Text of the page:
In creating this whistful tone, Jonze succeeds in both rooting the angst of Max and conveying the way in which time passes for a child of his age. Young children do not have the same grasp of efficient narrative storytelling that we embrace as adults; in their fantasies they often feel like they've been away for years, even if they can't describe everything they did in that time. Jonze beautifully captures the feeling present in the book that Max's adventure is like a half-remembered dream - and, as a bonus, works around the fact that not very much happens.
The film also deserves credit for the realisation of the Wild Things. Having toyed with various CG options between the early-1980s and mid-2000s, the creatures were eventually brought to life through the Jim Henson Workshop. Despite being partially created with animatronics, they have none of the creakiness or jerky movements that we associate with this form of puppeteering. And while some CGI was involved to sync up the dialogue with the characters' lip movements, they still have an amazing and distinctive physicality, without which the film would simply be a failure.
This brings us on naturally to the cast, who are generally very good. James Gandolfini is the stand-out among the voice actors, bringing a lot of anger to the part of Carol but also conveying the age of the Wild Things. Catherine Keener doesn't get a great deal of screen time, but she does convey the sense of frustration that sets the story in motion. As for the lead, Max Roberts takes a little while to bed into the role, but his performances is naturalistic enough to be convincing in the end.
The other great success of Where The Wild Things Are is its subtlety. The book has often been interpreted as a Freudian text, in which the Wild Things are different manifestations of Max's anger. The lazy thing to do in these circumstances would have been to divide up Max's personality traits and deal them out to the Wild Things, so that each one would represent something at the expense of proper characterisation. Instead, Jonze leaves it open to us to decide the different Wild Things' significance, letting us be as imaginative as Max is.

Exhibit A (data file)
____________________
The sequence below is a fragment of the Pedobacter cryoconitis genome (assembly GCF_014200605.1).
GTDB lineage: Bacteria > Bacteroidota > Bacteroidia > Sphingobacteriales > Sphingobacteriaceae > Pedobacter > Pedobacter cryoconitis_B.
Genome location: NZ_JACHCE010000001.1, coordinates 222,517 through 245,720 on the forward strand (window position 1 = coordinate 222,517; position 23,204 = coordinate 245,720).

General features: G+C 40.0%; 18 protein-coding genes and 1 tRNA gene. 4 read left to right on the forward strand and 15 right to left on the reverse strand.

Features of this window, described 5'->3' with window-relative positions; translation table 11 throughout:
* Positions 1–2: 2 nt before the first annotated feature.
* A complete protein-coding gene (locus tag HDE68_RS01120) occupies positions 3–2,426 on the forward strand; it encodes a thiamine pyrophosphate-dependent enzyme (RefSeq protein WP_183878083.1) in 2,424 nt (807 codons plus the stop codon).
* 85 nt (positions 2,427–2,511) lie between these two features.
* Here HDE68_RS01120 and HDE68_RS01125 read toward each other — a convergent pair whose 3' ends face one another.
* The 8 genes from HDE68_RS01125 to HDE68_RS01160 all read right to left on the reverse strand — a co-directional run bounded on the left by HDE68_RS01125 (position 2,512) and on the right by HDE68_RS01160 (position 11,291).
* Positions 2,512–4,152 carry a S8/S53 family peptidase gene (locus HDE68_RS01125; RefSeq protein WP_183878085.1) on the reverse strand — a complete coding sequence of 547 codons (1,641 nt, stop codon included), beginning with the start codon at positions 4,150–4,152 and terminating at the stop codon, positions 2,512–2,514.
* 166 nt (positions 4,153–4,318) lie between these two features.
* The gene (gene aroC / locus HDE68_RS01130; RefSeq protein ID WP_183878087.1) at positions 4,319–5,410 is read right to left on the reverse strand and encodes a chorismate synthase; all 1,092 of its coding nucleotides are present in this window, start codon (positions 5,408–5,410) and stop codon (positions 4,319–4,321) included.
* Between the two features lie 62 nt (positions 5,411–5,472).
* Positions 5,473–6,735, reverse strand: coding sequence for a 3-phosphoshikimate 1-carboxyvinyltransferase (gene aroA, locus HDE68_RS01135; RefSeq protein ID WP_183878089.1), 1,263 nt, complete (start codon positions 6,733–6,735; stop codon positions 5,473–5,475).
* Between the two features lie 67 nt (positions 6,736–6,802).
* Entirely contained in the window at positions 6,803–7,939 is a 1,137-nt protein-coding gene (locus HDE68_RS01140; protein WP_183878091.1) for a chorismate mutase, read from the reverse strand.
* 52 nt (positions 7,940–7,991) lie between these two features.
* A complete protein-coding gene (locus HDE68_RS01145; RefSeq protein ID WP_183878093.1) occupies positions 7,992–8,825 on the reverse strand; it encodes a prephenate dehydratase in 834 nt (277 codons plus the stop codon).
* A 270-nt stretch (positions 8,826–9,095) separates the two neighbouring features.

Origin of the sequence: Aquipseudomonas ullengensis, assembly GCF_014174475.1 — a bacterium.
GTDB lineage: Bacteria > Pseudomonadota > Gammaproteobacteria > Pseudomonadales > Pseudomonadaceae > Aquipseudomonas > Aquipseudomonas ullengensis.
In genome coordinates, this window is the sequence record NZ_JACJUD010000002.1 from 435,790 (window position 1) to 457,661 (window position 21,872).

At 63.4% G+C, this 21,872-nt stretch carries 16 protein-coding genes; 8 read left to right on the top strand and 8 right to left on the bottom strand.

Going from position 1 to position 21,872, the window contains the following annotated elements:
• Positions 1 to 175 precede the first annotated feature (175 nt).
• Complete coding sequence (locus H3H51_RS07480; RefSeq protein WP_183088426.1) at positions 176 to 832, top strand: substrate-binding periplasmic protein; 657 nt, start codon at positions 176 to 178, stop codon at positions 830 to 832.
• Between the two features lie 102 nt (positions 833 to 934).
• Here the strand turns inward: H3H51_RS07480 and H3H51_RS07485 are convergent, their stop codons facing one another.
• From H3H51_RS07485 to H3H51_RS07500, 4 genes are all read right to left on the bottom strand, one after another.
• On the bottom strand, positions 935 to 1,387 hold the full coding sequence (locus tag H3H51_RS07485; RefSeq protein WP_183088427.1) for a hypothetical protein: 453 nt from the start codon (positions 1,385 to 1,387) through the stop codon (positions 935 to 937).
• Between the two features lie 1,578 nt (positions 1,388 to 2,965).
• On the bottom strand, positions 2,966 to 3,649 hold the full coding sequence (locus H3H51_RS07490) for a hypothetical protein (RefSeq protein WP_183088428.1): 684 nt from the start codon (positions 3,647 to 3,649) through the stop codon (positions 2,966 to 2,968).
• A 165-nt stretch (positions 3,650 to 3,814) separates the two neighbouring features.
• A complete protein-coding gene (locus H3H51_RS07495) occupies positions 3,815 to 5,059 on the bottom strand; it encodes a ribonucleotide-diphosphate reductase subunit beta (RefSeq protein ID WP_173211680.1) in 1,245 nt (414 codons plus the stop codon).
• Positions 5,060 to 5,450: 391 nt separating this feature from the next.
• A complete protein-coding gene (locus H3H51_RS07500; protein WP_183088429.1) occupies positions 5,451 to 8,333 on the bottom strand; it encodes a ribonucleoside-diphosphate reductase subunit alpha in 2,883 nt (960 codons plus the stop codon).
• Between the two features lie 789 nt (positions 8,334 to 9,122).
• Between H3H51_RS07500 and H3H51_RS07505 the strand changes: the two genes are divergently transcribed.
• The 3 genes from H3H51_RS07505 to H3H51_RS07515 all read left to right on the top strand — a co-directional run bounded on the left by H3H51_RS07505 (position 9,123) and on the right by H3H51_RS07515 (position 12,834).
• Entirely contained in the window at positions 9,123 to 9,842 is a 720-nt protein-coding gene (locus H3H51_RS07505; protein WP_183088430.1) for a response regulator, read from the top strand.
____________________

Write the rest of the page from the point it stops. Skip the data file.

There are a couple of small problems with Where The Wild Things Are. In spite of consciously addressing the lack of plot and the choice of pacing, the film still feels slow or baggy in places. For everything that I've talked about, and all the successes in Jonze's approach, there remains a nagging feeling that more could have been done with the characters, which would in turn have justified the cinematic scale.
Another smaller problem is the sound mixing. While the musical soundtrack fits pretty well with the action on screen, at times it is difficult to discern what the Wild Things are saying, particularly during their first encounter with Max. This becomes less of a problem as the film goes on and the acting becomes more boisterous, but it prevents us from getting in the zone with the characters sooner, which may put younger viewers off.
Where The Wild Things Are is a very interesting achievement which will go down as one of the most intriguing and original children's adaptations in recent memory. While not everything about the story or its execution is entirely satisfying, Jonze deserves a lot of credit for capturing the mood and tone of Sendak's story, and for his realisation of the titular creatures. Whether as a playful exploration of a child's imagination or a complex Freudian journey, it is something that remain with you for a very long time.